School in the summer has never been so awesome.
The unlikely success of 2012’s 21 Jump Street prompted the production and release of the sequel, 22 Jump Street, which ends up being funnier, more ridiculous, and more exciting than it’s predecessor. Phil Lord and Christopher Miller must be on cloud nine right now since the writing/directing duo has experienced unbelievable success with 21 and 22 Jump Street, the Cloudy with a Chance of Meatballs series (they wrote and directed the first and produced the sequel), and one of the top rated and grossing movies of the year, The Lego Movie. Lord and Miller find creative ways to inject a constant stream of humor into their films. In the case of 22 Jump Street, they once again exploit the infectious chemistry between Jonah Hill and Channing Tatum and deliver a script that has no shortage of joke types — including slapstick, sight gags, witty banter, and an abundance of self-referential and meta humor. With such a clever script and the chance for us to revisit the budding bromance at its core, 22 Jump Street is comedic gold and perfect summer fun.
To describe the plot of 22 Jump Street, I could practically cut and paste the synopsis from the first film — two young cops go undercover as students in order to bust an emerging drug ring. Sound familiar? Instead of high school, Schmidt (Jonah Hill) and Jenko (Channing Tatum) are now infiltrating college. The filmmakers know its the exact same plot, too. This film doesn’t stop reminding us how similar the plot is to the first film, and the redundancy and lengths they go to show us the obvious signs of “sequelitis” are absolutely hysterical (Hint: stay for the credits). But 22 Jump Street is more than just self-referential humor. The film continues to expand upon the bromance between the two male leads in a way that’s appropriate for a silly R-rated action comedy. That is to say, just like Jenko’s character, not very thought-provoking. It’s the simple pleasure we get from seeing Hill and Tatum complete each other’s thoughts, riff off each other, and bicker like an old couple that keeps the film’s juices flowing.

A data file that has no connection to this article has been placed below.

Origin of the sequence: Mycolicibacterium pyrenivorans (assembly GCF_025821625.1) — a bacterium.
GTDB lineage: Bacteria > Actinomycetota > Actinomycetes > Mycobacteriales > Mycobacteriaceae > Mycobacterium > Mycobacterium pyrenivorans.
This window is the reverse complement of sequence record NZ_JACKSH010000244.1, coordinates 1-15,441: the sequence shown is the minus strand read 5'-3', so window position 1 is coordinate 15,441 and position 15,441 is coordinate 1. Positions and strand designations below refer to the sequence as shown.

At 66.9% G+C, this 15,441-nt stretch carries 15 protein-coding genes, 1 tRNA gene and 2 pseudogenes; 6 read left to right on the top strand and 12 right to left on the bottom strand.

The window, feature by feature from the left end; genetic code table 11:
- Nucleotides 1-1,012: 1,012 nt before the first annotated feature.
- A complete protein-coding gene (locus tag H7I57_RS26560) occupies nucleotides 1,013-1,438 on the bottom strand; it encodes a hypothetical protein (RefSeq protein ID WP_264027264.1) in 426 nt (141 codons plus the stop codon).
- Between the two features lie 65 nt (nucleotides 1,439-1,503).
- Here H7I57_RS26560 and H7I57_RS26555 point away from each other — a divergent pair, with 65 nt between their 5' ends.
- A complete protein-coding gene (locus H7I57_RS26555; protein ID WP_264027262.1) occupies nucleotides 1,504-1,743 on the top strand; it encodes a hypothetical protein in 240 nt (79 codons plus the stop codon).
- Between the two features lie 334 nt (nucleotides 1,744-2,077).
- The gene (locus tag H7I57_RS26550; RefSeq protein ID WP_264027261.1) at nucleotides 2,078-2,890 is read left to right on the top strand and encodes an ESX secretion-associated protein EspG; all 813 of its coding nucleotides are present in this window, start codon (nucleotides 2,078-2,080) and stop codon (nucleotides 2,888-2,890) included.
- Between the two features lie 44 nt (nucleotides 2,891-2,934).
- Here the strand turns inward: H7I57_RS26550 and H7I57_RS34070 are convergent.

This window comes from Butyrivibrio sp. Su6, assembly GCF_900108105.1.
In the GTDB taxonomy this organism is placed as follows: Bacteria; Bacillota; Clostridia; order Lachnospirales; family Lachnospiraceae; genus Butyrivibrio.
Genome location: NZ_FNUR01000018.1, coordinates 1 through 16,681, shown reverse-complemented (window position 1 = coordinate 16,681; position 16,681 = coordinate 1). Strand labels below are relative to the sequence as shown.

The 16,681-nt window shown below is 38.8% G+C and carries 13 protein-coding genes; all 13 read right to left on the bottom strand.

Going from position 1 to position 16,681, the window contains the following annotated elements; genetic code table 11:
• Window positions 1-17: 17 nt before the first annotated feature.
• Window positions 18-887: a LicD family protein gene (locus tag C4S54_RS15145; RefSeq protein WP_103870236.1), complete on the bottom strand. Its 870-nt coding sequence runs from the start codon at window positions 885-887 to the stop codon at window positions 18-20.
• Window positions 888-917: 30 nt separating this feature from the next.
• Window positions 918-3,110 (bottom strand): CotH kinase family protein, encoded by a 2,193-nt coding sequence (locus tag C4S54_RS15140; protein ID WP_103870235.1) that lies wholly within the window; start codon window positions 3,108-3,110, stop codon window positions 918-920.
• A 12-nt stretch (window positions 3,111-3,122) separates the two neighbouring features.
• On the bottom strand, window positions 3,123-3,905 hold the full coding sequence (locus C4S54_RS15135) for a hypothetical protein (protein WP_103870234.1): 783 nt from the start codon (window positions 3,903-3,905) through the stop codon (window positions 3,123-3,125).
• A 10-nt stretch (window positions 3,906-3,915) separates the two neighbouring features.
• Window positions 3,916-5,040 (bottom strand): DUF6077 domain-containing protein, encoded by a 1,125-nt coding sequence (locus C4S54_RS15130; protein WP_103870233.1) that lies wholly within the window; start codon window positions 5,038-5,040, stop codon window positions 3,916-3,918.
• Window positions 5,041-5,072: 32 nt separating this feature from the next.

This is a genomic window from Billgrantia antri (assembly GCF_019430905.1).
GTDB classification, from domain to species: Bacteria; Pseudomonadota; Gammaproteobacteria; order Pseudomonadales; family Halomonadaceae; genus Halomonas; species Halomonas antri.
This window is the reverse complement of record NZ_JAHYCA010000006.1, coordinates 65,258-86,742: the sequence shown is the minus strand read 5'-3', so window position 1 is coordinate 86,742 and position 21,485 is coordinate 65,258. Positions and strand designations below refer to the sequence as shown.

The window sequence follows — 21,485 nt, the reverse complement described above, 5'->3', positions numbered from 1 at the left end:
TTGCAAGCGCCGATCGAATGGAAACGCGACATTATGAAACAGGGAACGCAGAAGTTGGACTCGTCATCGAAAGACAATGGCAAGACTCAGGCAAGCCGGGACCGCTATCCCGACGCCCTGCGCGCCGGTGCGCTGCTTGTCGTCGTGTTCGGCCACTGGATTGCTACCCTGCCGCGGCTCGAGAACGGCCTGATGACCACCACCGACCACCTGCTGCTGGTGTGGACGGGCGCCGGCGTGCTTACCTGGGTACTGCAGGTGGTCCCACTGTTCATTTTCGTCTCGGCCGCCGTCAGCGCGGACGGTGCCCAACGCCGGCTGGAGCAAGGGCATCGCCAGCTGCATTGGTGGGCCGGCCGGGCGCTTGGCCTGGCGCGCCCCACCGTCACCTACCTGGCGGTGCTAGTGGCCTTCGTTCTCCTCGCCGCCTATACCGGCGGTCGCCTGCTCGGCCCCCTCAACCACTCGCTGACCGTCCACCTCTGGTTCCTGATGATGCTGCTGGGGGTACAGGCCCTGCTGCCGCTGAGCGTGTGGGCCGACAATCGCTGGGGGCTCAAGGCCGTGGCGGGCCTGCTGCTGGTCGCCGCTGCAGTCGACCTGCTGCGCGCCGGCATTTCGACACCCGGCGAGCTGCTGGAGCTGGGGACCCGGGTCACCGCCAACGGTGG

Yet Hill and Tatum aren’t the only ones getting laughs. Just like in 21 Jump Street, there’s a plethora of side characters popping in for a moment or two in the sun, including a few returning characters. Newbies include Patton Oswalt, who appears briefly as a brutally honest tenured professor, and Jillian Bell (Bridesmaids, Workaholics) who gets some of the strongest laughs of the entire film as the snide roommate of Schmidt’s love interest, Maya (Amber Stevens). Captain Dickson (Ice Cube) gets more screen time too, but before you begin to prejudge, just remember what you thought about a 21 Jump Street big screen adaptation in the first place, nevermind a sequel. Somehow it all works out. There’s never a dull moment in this film, and even though the new batch of buddy cop movies have required a level of ADD in order to please the new generation of moviegoers (imagine how boring they’d find the Lethal Weapon series to be — all serious and stuff), there’s no denying that the formula seems to be working, both with critics and at the box office. For this, we can thank the Lord…and the Miller.
22 Jump Street opens in theaters June 13, 2014.
(Red Band Trailer — contains adult language, etc. that could spoil some of the funny shock value in the film)